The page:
What is hell? If we truely want to know the answer to this question we can look at old images from the middle ages and dogmatic religious interpretation. But we can also look into present day experiences of people who come close to death through so-called near-death experiences and draw paralls from these experience to what religion tells us.
There is little doubt that the negative or distressing life-review in near-death experiences feels like hell. Margot Grey says about the experience that, “The hell-like experience is defined as being one which includes all the elements comprehended in the negative phase (extreme fear or panic, emotional and mental anguish), only more so in that feelings are encountered with a far greater intensity.”[i]
Let me be quick to say that in the near-death research, these negative experiences do not happen to everyone. Also there seems to be less insight on why exactly they happen. Some researchers find no accounts or very few of hell-like experiences, like Moody who explains that his subjects have been mostly normal and nice people.
Other researchers like Fenwick and Grey found that 15 percent and 12 percent had hellish experiences.[ii] P. M. H. Atwater in her large sample of over 3,000 near-death experiences found that 18 percent had “unpleasant experiences,” and hereof only a third had experiences that were “truly hellish.”[iii] What is interesting here is that Atwater found the 15 percent with adults, while only 3 percent with children.
The largest estimate made on life-reviews alone, was made by George Gallup and William Proctor in 1982, who estimated out of 8 million Americans, 2.5 million had experienced “the impression of reviewing or re-examining” their life.[iv] This is almost a third of the total number of near-death experiencers and this number is confirmed by Dr. Jeffrey Long who in his research also found about 35 percent had a life-review.[v]
When studying the research I find that there is a distinction between having a life-review, having a life-review with negative contents, and having a deep hell-like experience. Some researchers speculate that negative experiences are harder to come by because people mostly remember positive experiences. I like this explanation because it is very close to my own experience. Fenwick tells us that “about 15 percent did mention moments of terror, although the experience as a whole had been seen as positive.”[vi]
I think this is a good answer because the pain of my own experience was weighed out by the extremely positive feeling of joy and love from the light. According to Fenwick, “Although actions which have been carried out are often seen as shabby and self-interested, the person does not feel judged; guilt is made more tolerable by the supportive quality of the surrounding light of love.”[vii]
There is also a theory that the life-review happens to people who suddenly find themselves near death. Kenneth Ring suggested that people in an accident or suffering a heart-attack are more likely to experience a life-review than people who had a near-death experience during a long drawn-out illness. Fenwick also found evidence to support this in that the life-reviews that he found did occur in ‘sudden death’ situations.[viii]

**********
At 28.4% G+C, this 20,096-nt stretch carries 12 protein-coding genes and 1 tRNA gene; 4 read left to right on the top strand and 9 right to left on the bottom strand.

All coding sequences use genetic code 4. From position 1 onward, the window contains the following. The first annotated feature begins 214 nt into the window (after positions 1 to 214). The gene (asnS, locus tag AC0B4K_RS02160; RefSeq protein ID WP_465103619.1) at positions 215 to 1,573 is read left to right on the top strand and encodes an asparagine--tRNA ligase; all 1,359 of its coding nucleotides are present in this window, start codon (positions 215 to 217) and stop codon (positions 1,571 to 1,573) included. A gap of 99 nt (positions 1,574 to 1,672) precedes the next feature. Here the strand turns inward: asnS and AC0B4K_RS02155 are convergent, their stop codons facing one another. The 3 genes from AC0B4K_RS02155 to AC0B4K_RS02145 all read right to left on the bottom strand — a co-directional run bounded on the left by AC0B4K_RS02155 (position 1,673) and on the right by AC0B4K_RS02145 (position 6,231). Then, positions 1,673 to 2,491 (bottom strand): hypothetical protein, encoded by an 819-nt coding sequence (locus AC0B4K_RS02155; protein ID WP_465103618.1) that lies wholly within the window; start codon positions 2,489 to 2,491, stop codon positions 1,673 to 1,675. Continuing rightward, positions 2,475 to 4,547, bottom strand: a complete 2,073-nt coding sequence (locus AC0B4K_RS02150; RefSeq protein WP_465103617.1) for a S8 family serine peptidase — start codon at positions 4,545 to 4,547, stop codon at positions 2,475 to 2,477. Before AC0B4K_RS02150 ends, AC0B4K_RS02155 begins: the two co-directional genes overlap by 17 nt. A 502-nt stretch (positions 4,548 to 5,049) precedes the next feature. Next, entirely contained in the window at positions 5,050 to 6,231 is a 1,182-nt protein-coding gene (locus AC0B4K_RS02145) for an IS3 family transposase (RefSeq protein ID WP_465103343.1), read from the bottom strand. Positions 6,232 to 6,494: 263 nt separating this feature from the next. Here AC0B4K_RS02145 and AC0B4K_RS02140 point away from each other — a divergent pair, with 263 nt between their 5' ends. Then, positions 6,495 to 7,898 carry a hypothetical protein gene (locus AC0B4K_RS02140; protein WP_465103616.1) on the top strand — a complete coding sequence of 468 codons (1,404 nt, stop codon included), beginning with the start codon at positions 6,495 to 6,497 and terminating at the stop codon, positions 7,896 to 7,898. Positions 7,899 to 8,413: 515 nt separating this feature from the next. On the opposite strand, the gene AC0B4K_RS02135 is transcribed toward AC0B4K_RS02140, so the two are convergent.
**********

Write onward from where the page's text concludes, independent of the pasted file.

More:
Instead of trying to calculate anyone’s chance of having a life-review or ‘going to hell,’ I would just like to establish that life-reviews and negative experiences do exist. Grey concludes that, “I nevertheless found indicators that pointed to the fact that negative encounters, while infrequent, do however definitely exist.”[ix] I can affirm this conclusion from my own experience—whether it truly exists or is merely a psychological event, it does happen to some people.
What I mean to say is that even though hell has been misused as a tool to create fear, I do not believe that we can rule out its existence. And even though hell might have been misunderstood and misinterpreted, it does not mean that we should not try to understand it so that we can avoid it. Therefore, I will look into the meaning of hell in the light of my own experience of it in hope that something can be learned from it.
The term Hell that we use today can be traced back to the name “Hel” in Norse mythology. Here we find Hel as the goddess of the underworld Helheim. The English root is “Helan” and cross-checking this word, we find that it translates into “Celare” in Latin. Celare in Latin then translates back into “conceal” or “hidden” in English.[x]
What we now have found is that hell is a hidden and concealed place. This fits with the Greek underworld Hades, which has the same meaning, “Unseen.”[xi] And this brings us back to Plato’s cave again where we can use the allegory to explain what hell is. Living inside the cave as our body, we live in a dark world of illusion made from the shadows of our ignorance.
Outside the cave is the true world that is bathed in the light of the sun. However, this reality is hidden and concealed, because we live in darkness inside the cave. But when we leave the body at the moment of death, we escape the darkness of the cave. Everything that was before unseen is now fully displayed in its true light and glory.
This new world is a powerful revelation, and we are blinded by it. We have been used to the darkness for so long that the true light of existence is too much for our eyes. The true nature of existence outside the cave is beyond our comprehension, and we are totally overwhelmed. The light of the sun shines with infinite love and we are overwhelmed in total humility.